Update 5 - Bulgarian Belly and
From Sofia to Istanbul
We finally tore ourselves away from Tony and Sabina's
generous hospitality in Sofia and got back on the road.
Our Bulgarian friend, Nadia, had changed our plans for
us and told us to visit her parents and brother in Velingrad
- "they are expecting you". Unfortunately
we didn't leave Sofia until after midday and it was
well over 130km to Velingrad with a long 20km climb
into the Rodopi mountains at the end. Plus the fact
that we were all feeling dodgy and the route we took
was sadly not "flat all the way" as we had
been told, this was one of the hardest days of the trip
so far. We finally arrived in Velingrad just as it was
was well worth the suffering though - Nadia's parents
were fantastic hosts and we were persuaded to spend
an extra day in Velingrad. To be honest, we needed a
rest day too, because we were all suffering from the
dreaded Bulgarian Belly by now. The next day Nadia's
father gave us a guided tour of Velingrad, it's hot
and cold springs, the surrounding hills and his very
own carpet factory in the neighbouring village (www.hemus.bg).
He makes high quality kilim rugs and carpets for stately
homes and palaces all over the world.
The next day was the easiest of the trip. After Nino
had fed us a huge lunch we headed for Plovdiv with a
strong tailwind or downhill all the way. We found a
campsite just outside Plovdiv and collapsed. Unfortunately
it turned out that our campsite also operated as a brothel
and the comings and goings of the night combined with
our sorry health state made for an uncomfortable nights
The next morning we made it into Plovdiv and were pleasantly
surprised - the old town had a distinctly Mediterranean
feel to it, especially when viewed from one of the three
steep hills in the city that gave the city it's Roman
name, Trimontium. Bulgarian Belly was certainly making
it's presence known by now, and Adrian was suffering
particularly badly. We struggled on however across the
dry arid rolling hills just south of the Thracian Plain,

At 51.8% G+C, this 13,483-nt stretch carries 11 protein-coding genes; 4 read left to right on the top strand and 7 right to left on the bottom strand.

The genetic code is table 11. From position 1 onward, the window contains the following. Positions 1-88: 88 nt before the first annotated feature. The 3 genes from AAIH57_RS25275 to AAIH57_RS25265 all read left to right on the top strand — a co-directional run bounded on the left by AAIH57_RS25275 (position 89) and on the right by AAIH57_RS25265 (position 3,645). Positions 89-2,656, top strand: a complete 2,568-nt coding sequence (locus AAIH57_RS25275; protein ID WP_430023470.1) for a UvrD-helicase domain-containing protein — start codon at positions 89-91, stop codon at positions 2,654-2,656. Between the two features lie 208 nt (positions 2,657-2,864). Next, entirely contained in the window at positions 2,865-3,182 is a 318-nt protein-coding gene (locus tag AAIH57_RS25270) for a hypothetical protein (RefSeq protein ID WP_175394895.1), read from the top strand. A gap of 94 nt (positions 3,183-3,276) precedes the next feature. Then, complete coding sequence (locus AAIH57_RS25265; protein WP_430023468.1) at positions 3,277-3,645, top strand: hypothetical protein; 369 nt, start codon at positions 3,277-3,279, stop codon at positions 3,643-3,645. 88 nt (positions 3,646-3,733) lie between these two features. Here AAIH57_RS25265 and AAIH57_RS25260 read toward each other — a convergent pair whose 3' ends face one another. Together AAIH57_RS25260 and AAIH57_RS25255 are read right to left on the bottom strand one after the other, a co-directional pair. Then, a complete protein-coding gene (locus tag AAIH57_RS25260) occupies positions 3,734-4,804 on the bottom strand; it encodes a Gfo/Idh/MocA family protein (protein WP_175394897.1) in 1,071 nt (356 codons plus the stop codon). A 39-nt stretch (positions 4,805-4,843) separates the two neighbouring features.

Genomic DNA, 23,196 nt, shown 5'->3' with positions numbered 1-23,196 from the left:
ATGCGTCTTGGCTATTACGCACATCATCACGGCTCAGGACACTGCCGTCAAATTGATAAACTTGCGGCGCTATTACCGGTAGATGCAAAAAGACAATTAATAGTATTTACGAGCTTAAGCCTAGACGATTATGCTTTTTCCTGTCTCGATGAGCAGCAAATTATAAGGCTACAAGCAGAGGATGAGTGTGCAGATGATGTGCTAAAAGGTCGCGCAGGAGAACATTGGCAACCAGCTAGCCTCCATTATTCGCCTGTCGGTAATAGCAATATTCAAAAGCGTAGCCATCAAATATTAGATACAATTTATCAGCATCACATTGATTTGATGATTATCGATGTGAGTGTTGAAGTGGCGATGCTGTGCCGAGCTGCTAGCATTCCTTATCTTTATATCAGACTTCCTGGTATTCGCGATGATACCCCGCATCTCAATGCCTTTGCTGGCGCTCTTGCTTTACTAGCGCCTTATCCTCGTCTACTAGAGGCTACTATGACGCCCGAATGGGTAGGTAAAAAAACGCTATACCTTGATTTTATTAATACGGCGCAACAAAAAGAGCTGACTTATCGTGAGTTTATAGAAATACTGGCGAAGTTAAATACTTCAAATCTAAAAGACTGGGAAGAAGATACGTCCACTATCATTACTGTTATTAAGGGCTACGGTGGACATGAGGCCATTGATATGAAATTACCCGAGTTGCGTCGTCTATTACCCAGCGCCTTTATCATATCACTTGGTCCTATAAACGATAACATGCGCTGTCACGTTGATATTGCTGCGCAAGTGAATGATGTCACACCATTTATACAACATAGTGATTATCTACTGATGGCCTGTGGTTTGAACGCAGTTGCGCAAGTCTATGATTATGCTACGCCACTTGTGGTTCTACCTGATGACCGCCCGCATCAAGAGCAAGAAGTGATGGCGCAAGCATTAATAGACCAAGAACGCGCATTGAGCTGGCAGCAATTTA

and the next day we reached the Turkish border.
Things changed considerably as soon as we crossed the
border - despite the mosques everywhere, the first city
we arrived at, Edirne, felt like Western Europe again
and everybody seemed much livelier - people seemed more
busy and happier, and virtually everybody that passed
us honked their horn and waved, even more than the Bulgarians!
(However the prize for loudest honk so far goes to a
Bulgarian train near Velingrad! Both the driver and
passengers waved as it passed us.) Not only that, but
we all felt a lot happier too - Bulgarian Belly seemed
to disappear as soon as we crossed the border.
next day we cycled together with two Belgian cyclists,
Ronny and Bart, who we had met the night before in Edirne.
They had already been on the road for six months (cycling
through Eastern Europe and Russia) and accompanied us
all the way in to Istanbul). The weather was incredibly
hot and the road was pretty dull and frustratingly undulating.
The Turkish drivers continued to be the friendliest
yet, and the honks soon began to get a bit tiresome
and annoying. After 4pm, however, we wished the overfriendly
drivers would return - suddenly everybody started driving
faster and more aggressively as they all wanted to get
home from working at the textile factories that lined
the Edirne-Çorlu road. Fortunately we had a gravel
side road to escape into whenever the trucks and buses
got too close.
following day we made it into the outskirts of Istanbul,
but couldn't face the mad traffic to get to the centre
so we found a campsite and relaxed for the afternoon.
Unfortunately the campsite was directly underneath the
flight path for Istanbul's Atatürk airport, a fact
that became more worrying when we witnessed the shocking
terrorist attacks on the US on Turkish CNN that night
- I don't think any of us slept particularly well that
So now we are in Istanbul waiting for visas and news
on the growing crisis and which appears to be occurring
directly on our intended route in Eastern Iran and Pakistan
- the bordering areas of Afghanistan. Oh dear. It seems
foolish to continue East of Iran as potential war in
that area seems imminent. We are currently trying to
figure out some alternative plans, knowing that we'll
cycle further into Turkey and wait for further developments.
Well, actually that's a lie - we are in fact just sitting
around drinking çay, playing backgammon and eating
Turkish Delight. It's a hard life, this overland travelling!
Total distance to Istanbul: 3562km. Click here
to see the Progress Chart.